Thursday, April 27, 2006

Legal texts can be fun! The real life Da Vinci Code drama continues.

[Summary: The judge in the Da Vinci Code plagiarism case has inserted a code into his judgement that has got the world reading legal texts for fun at last]

The Guardian reported today (27 April 2006) that Mr Justice Peter Smith, the judge in the plagiarism case brought by the authors of Holy Blood, Holy Grail (HBHG) against Dan Brown, author of The Da Vinci Code, has apparently inserted a code into his 71 page judgement on the case. Brown was vindicated by the judgement which ruled that he had not plagiarised HBHG.

The lawyers reviewing the judgement, living up to lawyers’ reputation for “having a keen eye for detail”, noticed odd italicisation in the text that they first thought was typographical errors (typical: blame the secretaries!). But then they worked out that the first few letters spelt “Smithy’s code”. Hmm, I wonder how they are going to record the time they spent puzzling over that one – chargeable or non-chargeable?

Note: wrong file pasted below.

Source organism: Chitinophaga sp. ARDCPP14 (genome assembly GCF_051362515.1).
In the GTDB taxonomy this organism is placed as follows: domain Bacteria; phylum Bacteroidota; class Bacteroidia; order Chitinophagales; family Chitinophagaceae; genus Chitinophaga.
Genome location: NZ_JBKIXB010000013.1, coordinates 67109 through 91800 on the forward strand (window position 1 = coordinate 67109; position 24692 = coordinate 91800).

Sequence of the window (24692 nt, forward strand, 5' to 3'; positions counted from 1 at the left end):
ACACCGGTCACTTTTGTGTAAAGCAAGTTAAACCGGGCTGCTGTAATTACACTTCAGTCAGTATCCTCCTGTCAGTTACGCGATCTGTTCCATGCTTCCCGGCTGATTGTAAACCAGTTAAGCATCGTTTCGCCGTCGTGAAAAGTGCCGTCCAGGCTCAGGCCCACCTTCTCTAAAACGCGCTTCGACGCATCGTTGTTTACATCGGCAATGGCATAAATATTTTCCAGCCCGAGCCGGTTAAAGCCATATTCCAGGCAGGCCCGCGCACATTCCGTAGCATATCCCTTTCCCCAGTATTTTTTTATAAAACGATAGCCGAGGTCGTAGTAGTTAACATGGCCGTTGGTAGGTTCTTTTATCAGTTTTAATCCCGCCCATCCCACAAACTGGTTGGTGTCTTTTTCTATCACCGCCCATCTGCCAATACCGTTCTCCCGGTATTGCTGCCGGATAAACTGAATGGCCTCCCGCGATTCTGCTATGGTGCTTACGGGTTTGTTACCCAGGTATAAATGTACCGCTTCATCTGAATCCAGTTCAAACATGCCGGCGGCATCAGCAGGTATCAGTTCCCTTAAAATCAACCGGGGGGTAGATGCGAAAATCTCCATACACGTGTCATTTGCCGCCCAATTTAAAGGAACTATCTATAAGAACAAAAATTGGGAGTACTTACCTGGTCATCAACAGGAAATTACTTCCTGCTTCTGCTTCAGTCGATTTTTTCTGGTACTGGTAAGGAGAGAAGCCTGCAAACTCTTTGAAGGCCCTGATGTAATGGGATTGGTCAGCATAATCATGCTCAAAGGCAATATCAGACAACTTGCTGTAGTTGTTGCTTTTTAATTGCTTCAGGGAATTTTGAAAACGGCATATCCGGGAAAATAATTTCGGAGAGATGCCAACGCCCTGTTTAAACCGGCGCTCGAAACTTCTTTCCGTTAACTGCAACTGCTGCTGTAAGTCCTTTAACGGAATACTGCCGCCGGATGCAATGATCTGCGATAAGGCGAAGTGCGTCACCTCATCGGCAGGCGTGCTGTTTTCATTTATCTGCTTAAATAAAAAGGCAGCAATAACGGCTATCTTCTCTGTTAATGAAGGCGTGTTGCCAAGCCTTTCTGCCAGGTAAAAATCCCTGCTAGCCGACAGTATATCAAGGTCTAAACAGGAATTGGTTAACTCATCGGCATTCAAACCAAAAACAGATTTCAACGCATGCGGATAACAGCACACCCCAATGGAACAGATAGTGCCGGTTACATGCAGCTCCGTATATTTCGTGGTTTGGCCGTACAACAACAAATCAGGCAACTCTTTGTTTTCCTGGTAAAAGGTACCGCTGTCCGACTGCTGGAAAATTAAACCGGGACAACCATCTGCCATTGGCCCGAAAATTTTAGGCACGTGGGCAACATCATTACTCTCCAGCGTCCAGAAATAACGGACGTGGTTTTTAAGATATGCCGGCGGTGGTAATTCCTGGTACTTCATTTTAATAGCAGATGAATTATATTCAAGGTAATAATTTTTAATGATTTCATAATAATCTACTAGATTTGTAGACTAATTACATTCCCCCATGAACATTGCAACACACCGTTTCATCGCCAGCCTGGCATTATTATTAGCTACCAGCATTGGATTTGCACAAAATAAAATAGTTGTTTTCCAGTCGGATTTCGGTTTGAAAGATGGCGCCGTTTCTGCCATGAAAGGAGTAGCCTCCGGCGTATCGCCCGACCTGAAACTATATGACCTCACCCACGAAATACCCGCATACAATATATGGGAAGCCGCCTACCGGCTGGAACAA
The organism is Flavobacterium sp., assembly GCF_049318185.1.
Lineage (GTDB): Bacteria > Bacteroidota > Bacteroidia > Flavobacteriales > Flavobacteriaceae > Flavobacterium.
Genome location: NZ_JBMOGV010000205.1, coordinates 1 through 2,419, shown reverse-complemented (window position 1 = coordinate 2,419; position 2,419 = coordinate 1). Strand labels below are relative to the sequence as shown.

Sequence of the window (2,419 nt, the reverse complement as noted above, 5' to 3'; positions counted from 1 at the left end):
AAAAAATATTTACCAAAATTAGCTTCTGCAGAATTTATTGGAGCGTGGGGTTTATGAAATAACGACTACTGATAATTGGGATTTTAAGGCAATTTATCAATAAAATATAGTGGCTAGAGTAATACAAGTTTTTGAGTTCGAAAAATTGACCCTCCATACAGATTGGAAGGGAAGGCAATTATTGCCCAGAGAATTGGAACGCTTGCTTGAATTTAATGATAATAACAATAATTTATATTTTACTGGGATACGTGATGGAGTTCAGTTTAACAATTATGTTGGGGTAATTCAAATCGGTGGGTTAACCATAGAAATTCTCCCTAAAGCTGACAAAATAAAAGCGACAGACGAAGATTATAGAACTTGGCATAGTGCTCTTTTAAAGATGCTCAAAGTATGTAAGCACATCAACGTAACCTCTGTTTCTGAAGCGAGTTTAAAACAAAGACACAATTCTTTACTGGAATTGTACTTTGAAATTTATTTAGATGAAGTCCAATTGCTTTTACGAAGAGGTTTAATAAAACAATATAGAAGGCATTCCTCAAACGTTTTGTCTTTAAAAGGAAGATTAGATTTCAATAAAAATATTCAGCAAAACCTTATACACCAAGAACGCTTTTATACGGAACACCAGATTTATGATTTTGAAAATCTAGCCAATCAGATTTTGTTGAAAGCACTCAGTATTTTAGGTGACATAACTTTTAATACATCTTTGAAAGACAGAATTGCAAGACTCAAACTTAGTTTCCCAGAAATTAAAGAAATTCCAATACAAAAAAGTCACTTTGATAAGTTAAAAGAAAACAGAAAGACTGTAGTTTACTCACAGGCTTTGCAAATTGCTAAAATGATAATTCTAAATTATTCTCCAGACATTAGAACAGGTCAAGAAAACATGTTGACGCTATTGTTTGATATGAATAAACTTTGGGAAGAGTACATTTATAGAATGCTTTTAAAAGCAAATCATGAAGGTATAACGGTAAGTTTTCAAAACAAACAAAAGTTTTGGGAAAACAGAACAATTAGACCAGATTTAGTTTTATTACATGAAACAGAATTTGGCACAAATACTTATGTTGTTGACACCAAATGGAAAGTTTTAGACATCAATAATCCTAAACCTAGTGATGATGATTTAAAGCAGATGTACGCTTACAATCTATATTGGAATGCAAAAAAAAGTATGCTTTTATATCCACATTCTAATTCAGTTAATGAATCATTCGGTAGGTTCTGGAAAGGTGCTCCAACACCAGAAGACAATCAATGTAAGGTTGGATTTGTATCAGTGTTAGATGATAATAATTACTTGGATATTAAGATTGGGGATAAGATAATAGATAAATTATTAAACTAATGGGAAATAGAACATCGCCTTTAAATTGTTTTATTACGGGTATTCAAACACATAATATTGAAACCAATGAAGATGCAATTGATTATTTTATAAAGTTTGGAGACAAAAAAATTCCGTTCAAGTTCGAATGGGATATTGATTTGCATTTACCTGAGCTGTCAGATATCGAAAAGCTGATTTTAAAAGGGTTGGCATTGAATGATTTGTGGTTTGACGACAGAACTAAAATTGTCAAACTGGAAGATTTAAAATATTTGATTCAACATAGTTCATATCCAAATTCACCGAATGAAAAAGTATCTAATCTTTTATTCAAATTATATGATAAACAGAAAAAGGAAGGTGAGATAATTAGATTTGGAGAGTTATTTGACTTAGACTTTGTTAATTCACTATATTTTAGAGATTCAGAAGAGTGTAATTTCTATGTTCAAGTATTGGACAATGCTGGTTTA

The lawyer who broke the first snippet of code, Dan Tench, has apparently been offered a front page spread in The New York Times if he breaks the code. So no doubt the race is on among fans – or hopeful celebrities – to beat him to it and get their 15 minutes worth of fame.

You can read the full Guardian article by clicking on this link:,,1762351,00.html

Do you want to have a go? You can get a copy at* I expect that you’ll need to drink lots of coffee and pinch yourself regularly to stay awake – my own experience of legal texts is that they are not usually edge-of-the-seat stuff!

Personally, I think all this is a conspiracy to get more people to train as lawyers and judges by selling them on the idea that writing legal papers is just like writing thrillers…

*Thanks to Lee-Anne for her great detective work in finding this link to the case for me!


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